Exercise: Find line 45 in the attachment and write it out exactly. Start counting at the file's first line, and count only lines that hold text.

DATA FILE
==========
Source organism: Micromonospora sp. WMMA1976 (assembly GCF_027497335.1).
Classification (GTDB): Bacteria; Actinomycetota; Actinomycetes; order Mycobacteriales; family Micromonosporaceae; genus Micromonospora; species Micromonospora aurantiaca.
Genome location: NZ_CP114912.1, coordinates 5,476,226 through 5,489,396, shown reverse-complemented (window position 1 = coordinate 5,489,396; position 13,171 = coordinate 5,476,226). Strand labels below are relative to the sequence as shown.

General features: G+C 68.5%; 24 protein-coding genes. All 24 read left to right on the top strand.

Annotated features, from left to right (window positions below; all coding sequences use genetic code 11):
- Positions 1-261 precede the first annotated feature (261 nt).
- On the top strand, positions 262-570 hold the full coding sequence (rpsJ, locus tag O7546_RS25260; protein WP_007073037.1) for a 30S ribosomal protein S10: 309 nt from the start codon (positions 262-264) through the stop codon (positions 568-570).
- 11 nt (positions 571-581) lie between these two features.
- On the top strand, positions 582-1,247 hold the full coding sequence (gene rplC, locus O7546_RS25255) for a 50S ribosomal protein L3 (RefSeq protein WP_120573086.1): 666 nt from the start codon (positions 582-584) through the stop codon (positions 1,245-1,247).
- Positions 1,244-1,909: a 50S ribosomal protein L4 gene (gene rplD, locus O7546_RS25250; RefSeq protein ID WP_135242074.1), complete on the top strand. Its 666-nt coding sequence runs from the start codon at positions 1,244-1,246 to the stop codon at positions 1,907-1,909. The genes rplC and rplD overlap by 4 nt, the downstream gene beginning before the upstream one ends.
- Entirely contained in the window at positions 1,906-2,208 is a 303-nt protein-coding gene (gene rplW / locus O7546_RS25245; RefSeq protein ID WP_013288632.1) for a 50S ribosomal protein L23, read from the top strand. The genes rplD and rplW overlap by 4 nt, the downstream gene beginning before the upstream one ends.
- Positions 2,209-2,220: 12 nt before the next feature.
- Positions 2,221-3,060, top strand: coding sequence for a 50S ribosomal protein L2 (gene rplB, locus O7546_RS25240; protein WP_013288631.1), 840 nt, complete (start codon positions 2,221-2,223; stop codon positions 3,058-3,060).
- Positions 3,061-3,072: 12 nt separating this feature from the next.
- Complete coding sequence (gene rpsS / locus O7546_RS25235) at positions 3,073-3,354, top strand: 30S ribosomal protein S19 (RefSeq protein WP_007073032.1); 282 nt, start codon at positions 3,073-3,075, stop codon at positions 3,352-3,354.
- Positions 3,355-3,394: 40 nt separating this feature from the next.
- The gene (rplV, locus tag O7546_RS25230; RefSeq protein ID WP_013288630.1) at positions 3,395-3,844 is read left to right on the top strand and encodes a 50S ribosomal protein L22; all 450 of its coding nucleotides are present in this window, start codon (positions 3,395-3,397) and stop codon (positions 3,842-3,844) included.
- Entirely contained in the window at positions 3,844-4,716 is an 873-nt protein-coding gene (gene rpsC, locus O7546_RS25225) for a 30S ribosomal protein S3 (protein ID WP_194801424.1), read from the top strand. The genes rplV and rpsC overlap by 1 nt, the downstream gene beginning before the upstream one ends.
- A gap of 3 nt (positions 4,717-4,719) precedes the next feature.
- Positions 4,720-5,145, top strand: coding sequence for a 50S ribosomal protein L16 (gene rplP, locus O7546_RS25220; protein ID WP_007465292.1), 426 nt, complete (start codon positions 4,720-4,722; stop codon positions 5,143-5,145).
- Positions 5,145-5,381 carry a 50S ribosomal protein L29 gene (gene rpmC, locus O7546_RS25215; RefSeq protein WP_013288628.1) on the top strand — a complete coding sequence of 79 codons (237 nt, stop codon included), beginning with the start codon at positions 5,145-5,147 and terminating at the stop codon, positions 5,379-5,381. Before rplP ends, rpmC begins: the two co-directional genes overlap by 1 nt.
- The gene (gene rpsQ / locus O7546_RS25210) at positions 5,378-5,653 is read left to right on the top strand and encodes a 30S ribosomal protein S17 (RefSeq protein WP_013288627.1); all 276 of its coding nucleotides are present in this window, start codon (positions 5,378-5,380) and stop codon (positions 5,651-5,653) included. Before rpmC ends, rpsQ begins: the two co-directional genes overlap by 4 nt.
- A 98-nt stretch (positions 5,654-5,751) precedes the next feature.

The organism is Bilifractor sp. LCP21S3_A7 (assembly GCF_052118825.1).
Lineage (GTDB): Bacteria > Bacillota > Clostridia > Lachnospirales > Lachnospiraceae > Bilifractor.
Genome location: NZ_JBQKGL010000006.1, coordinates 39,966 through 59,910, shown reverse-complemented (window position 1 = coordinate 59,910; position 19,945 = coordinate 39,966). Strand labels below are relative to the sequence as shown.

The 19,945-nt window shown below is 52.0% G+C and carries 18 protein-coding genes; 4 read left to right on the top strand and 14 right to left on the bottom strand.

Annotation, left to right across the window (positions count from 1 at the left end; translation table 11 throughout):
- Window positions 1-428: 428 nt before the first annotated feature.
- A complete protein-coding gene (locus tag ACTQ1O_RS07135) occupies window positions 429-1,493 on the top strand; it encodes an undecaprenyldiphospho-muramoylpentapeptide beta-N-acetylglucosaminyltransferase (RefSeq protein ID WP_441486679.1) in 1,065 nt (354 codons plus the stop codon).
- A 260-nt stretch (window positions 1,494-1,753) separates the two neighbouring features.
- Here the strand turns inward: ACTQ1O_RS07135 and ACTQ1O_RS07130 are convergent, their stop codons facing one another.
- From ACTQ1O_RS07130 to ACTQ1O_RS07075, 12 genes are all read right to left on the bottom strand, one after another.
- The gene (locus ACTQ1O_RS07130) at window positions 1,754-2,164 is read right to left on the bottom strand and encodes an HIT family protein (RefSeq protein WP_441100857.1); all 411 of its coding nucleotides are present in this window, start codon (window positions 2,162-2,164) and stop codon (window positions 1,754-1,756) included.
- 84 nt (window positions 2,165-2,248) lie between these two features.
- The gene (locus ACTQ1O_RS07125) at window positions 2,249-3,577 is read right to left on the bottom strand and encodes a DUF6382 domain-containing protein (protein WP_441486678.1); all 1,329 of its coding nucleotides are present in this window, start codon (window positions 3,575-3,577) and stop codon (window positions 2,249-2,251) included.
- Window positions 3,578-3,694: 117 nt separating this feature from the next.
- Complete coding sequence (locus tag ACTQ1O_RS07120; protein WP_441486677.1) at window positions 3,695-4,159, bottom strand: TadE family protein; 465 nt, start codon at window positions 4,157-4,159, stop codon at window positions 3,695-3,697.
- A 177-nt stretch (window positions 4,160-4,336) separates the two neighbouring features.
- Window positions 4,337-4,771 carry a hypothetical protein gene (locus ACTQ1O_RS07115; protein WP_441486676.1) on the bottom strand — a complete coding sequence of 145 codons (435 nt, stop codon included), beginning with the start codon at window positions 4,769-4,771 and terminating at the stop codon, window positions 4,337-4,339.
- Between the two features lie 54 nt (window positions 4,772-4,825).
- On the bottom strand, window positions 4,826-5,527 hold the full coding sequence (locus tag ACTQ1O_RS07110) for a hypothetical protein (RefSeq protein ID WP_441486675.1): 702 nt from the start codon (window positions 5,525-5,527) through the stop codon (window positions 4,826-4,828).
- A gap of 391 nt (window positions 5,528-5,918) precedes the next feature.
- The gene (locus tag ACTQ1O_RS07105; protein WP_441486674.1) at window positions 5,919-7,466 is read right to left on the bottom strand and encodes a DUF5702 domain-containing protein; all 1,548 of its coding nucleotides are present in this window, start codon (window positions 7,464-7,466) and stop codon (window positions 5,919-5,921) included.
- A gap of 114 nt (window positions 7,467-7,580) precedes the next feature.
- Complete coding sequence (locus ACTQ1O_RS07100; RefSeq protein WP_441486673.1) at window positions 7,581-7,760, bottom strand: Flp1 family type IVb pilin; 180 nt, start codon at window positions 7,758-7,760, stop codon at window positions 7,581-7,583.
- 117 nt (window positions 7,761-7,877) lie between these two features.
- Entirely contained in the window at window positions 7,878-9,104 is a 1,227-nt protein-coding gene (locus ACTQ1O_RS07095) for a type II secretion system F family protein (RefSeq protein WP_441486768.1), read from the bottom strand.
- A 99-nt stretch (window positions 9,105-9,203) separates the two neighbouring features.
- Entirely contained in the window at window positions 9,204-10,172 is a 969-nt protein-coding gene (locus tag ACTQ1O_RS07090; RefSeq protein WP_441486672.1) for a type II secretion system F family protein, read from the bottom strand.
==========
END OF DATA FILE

- A gap of 114 nt (window positions 7,467-7,580) precedes the next feature.